These are the posterior cingulate cortex and medial temporal lobes, unpoetic as they are, your brain regions that become active when your are just sitting and relaxing. They also wake up the autobiographical memory, your mood for introspection and self-examination too. So is poetry important then? It is because it wakes up the inner you that cares about how you relate to yourself and things and others. It soothes and smoothes the rough inner self and makes us aware about who we are.

So there are places where poetry is eschewed, prose-writing pooh-poohed as sidelines in our mainstream interest of everyday living and wealth-accumulation skills. We can do that of course and lose more than just a little.

ILLUSTRATION: The Knowledge Area for London Cabbies.

Wednesday, 13 May 2015

The Alexandrian Ice Cream

ON A TRAIN travelling from Alexandria to Cairo one day I met a man named Mr Haniff. He was a businessman, he told me, and a great lover of Alexandrian sweets. So I did not ask him what he did but listened instead to his extolling of the virtues of Alexandrian ice-cream. I learned later that Cairene visitors are in thrall to the the cool sorbet of the Corniche.

As we arrived in Cairo early evening, he asked me if I wanted to meet a famous writer living there. I had nothing planned for the evening except a kebab and the walk back to the Beyt al Shabbab (the youth hostel), so I followed Mr Haniff to Garden City where we took a flight of stairs and then walked a few steps to a flat where a very impressive man opened the door. He was, I remember, wearing a three-piece suit and he struck me there as this imposing figure holding a glass in his hand. This is Mr Abbas Al Aswany, Mr Haniff introduced him to me.

I can't recall much of what Mr Al Aswany said to me, but he did smile, I remember, and then he beckoned me to a chair. Most of the time we were there he spoke to Mr Haniff in Arabic and I gathered from the way they conversed that he was a man greatly respected by my train-travelling friend. During the course of this conversation Mr Haniff turned to me to add another notch to his respected friend's glittering career: Mr Al Aswany is also a prominent lawyer, he said to me.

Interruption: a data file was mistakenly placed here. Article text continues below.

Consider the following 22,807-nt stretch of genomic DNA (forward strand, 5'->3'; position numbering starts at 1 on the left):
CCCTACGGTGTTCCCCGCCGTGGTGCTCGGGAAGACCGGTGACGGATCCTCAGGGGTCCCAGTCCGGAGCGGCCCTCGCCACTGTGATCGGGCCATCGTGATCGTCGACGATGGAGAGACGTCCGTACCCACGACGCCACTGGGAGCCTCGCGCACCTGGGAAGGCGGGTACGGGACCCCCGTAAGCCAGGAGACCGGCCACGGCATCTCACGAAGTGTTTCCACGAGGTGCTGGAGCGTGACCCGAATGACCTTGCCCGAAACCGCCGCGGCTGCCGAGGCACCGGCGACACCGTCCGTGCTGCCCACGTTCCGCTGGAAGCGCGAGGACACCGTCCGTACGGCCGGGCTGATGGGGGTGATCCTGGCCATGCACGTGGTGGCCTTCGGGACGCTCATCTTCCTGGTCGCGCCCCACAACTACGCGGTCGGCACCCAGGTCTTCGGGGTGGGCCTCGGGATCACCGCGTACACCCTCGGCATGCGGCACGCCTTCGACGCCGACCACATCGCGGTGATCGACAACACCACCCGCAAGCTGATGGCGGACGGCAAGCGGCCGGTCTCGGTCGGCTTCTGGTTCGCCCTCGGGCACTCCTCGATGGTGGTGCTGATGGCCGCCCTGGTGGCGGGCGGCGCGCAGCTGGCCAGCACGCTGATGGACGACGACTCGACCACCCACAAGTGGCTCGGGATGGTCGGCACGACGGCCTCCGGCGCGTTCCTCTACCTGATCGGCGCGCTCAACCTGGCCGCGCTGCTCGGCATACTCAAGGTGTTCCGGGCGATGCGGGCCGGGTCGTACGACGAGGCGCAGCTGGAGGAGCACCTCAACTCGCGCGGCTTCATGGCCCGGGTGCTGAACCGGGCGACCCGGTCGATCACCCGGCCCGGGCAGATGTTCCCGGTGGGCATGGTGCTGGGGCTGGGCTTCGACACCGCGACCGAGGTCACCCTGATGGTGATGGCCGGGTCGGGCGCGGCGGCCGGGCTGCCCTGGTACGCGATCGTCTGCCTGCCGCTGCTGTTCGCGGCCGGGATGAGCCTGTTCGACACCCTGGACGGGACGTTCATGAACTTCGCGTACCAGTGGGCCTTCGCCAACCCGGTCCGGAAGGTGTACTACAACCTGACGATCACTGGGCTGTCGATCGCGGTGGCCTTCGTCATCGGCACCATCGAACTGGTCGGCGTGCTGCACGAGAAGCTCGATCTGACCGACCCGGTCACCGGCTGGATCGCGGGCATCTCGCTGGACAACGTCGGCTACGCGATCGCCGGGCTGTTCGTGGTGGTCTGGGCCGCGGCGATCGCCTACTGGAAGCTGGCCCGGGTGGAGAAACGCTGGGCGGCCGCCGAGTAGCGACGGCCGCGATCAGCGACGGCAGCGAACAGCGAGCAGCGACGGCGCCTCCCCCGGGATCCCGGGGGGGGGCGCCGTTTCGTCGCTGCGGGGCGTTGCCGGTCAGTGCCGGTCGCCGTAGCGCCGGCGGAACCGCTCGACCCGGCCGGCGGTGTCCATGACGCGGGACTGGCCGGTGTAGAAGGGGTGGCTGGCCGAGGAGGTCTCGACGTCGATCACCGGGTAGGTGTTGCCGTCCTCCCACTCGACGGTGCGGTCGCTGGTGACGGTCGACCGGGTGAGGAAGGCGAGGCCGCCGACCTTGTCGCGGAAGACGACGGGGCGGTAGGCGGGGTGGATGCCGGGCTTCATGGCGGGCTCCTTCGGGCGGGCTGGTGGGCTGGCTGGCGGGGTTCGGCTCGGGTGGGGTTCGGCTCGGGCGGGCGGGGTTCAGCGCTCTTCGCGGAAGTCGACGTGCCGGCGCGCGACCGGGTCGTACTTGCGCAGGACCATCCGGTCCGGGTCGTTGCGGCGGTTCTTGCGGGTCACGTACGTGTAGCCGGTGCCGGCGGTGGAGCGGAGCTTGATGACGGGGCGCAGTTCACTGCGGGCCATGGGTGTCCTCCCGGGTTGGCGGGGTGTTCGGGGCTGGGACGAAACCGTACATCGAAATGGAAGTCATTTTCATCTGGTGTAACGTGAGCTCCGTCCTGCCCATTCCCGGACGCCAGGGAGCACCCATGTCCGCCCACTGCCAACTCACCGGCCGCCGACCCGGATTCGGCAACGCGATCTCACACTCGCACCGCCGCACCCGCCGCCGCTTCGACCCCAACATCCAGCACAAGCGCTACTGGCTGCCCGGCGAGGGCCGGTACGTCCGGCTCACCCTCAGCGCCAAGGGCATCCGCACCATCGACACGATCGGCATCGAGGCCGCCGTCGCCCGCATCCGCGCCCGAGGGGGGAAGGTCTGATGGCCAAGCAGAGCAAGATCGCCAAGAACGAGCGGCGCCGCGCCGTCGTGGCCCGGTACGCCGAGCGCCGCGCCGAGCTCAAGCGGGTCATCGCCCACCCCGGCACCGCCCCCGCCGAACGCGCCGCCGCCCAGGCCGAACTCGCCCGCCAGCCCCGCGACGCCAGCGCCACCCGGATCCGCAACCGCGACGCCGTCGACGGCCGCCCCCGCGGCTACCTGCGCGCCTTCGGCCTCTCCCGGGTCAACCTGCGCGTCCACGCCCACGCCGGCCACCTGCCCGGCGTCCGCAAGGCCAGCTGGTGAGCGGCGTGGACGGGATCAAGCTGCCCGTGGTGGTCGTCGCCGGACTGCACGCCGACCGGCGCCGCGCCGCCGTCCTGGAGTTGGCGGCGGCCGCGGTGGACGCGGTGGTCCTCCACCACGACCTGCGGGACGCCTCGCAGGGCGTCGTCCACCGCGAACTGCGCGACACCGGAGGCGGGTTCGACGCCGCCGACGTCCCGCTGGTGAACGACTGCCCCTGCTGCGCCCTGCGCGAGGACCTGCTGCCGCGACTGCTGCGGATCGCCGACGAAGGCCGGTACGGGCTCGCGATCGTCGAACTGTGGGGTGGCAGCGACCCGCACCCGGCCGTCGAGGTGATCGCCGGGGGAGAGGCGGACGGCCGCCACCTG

I could tell from the lay-out of Mr Al Aswany's flat in a leafy corner of Garden City and the appurtenances gathered therein, and his books, that he must have been a gentleman of some wealth. Law would have been a likely supplement to his livelihood besides his writing propensity. They continued to chat about things as Arabs do when they meet, with flows and stops and excitable rises in tone and the mellifluous flow. And then the time came for us to part. I shook Mr Al Aswany's hand and thanked him for the cup of tea and then, outside the imposing block in Garden City, I bade Mr Haniff goodbye.

ONE DAY, many years later, at the Eurostar station in London, while rushing for the train to Paris, I grabbed a book from the newsagent's display rack before going through the immigration rigmarole. A rush followed as the train was about to pull out and only when the drab backyards of the Waterloo tenements were rolling past us that I could take take a closer look at the writer's bio-data. He was Alaa Al Aswany, and the book that fate sent me was The Yacoubian Building, his first foray into English language publishing via a translation by Humphrey Davies.

This is the story of how trains brought me to a book and the author, via an early prelude to his father. Alaa Al Aswany, I discovered to my amazement was the dentist son of the man I had met years earlier in Garden City, the man who had also won the Egyptian State prize for literature in 1972. In the Yacoubian Building the writer son represented the disparity and the varied miens of Egyptian life in a building in Cairo, the Yacoubian Building where the rich lived their prosperous lives in the main tenements while the poor snuggled up in the spaces that were available to them, that were out of view, in the rooftop mainly. Could this have been the building I went to in Garden City, that well-heeled part of Cairo?

PHOTO: Book sculpture, The Old House by Su Blackwell.With thanks. 

Monday, 11 May 2015

A Blonde In the Night

MY STAB AT POLITICAL COMMENTARY came many years ago when, in a meeting with Ken Livingstone in the then new, gleaming, south-leaning City Hall, I made this very perceptive remark. "Mr Livingstone, aren't you the person made famous by Private Eye magazine as Dave Spart?"

His reply was a rather bemused look.

But I must tell you about City Hall the new, a gleaming building as I said because it is made of shimmering glass, is shaped like a misbehaving boiled egg and leans towards Borough Market. Ken Livingstone was its first occupant after a long absence, the absence being caused by Mrs Thatcher's petulance when faced with the taunts of Ken the Red (another moniker given him by the London press). When Mag the Thatch reigned as PM, she had to look daily at the old County Hall building just across the river from Parliament to see banners that proclaimed things such as the number of unemployed in Britain and so on. So one day, peeved and her iron body sizzling hot, she went to Parliament and got the government of London abolished.
Ken was sent into the wilderness for a long time.